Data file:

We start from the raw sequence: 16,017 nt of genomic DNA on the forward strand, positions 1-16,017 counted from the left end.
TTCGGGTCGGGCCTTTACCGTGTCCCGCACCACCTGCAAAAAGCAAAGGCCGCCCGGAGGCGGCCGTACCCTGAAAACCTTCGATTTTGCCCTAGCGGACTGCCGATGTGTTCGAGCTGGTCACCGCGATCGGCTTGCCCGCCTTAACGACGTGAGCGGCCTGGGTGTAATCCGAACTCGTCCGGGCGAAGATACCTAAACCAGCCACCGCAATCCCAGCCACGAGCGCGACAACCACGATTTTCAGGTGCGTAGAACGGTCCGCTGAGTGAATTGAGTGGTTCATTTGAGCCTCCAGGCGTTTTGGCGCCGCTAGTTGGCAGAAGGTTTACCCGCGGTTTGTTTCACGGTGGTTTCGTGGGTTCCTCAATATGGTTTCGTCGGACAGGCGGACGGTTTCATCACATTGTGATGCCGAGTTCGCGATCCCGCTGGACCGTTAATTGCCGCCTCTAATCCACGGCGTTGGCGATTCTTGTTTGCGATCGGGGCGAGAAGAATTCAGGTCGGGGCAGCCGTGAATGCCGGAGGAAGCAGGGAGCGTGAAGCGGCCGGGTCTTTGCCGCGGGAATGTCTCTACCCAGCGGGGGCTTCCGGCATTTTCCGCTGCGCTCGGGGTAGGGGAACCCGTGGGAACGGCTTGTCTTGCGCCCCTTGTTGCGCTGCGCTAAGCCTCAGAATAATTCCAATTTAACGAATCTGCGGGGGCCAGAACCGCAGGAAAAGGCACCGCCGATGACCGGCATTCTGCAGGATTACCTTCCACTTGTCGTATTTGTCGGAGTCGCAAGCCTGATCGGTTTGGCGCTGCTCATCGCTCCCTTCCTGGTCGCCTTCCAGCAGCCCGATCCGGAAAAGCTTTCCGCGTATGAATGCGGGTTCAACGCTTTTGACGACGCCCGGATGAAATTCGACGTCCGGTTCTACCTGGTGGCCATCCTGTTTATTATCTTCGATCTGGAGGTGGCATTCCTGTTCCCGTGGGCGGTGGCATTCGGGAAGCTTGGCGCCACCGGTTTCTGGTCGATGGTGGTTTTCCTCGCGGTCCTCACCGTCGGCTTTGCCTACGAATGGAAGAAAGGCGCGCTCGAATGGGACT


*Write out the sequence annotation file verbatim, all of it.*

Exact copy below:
We start from the raw sequence: 16,017 nt of genomic DNA on the forward strand, positions 1-16,017 counted from the left end.
TTCGGGTCGGGCCTTTACCGTGTCCCGCACCACCTGCAAAAAGCAAAGGCCGCCCGGAGGCGGCCGTACCCTGAAAACCTTCGATTTTGCCCTAGCGGACTGCCGATGTGTTCGAGCTGGTCACCGCGATCGGCTTGCCCGCCTTAACGACGTGAGCGGCCTGGGTGTAATCCGAACTCGTCCGGGCGAAGATACCTAAACCAGCCACCGCAATCCCAGCCACGAGCGCGACAACCACGATTTTCAGGTGCGTAGAACGGTCCGCTGAGTGAATTGAGTGGTTCATTTGAGCCTCCAGGCGTTTTGGCGCCGCTAGTTGGCAGAAGGTTTACCCGCGGTTTGTTTCACGGTGGTTTCGTGGGTTCCTCAATATGGTTTCGTCGGACAGGCGGACGGTTTCATCACATTGTGATGCCGAGTTCGCGATCCCGCTGGACCGTTAATTGCCGCCTCTAATCCACGGCGTTGGCGATTCTTGTTTGCGATCGGGGCGAGAAGAATTCAGGTCGGGGCAGCCGTGAATGCCGGAGGAAGCAGGGAGCGTGAAGCGGCCGGGTCTTTGCCGCGGGAATGTCTCTACCCAGCGGGGGCTTCCGGCATTTTCCGCTGCGCTCGGGGTAGGGGAACCCGTGGGAACGGCTTGTCTTGCGCCCCTTGTTGCGCTGCGCTAAGCCTCAGAATAATTCCAATTTAACGAATCTGCGGGGGCCAGAACCGCAGGAAAAGGCACCGCCGATGACCGGCATTCTGCAGGATTACCTTCCACTTGTCGTATTTGTCGGAGTCGCAAGCCTGATCGGTTTGGCGCTGCTCATCGCTCCCTTCCTGGTCGCCTTCCAGCAGCCCGATCCGGAAAAGCTTTCCGCGTATGAATGCGGGTTCAACGCTTTTGACGACGCCCGGATGAAATTCGACGTCCGGTTCTACCTGGTGGCCATCCTGTTTATTATCTTCGATCTGGAGGTGGCATTCCTGTTCCCGTGGGCGGTGGCATTCGGGAAGCTTGGCGCCACCGGTTTCTGGTCGATGGTGGTTTTCCTCGCGGTCCTCACCGTCGGCTTTGCCTACGAATGGAAGAAAGGCGCGCTCGAATGGGACT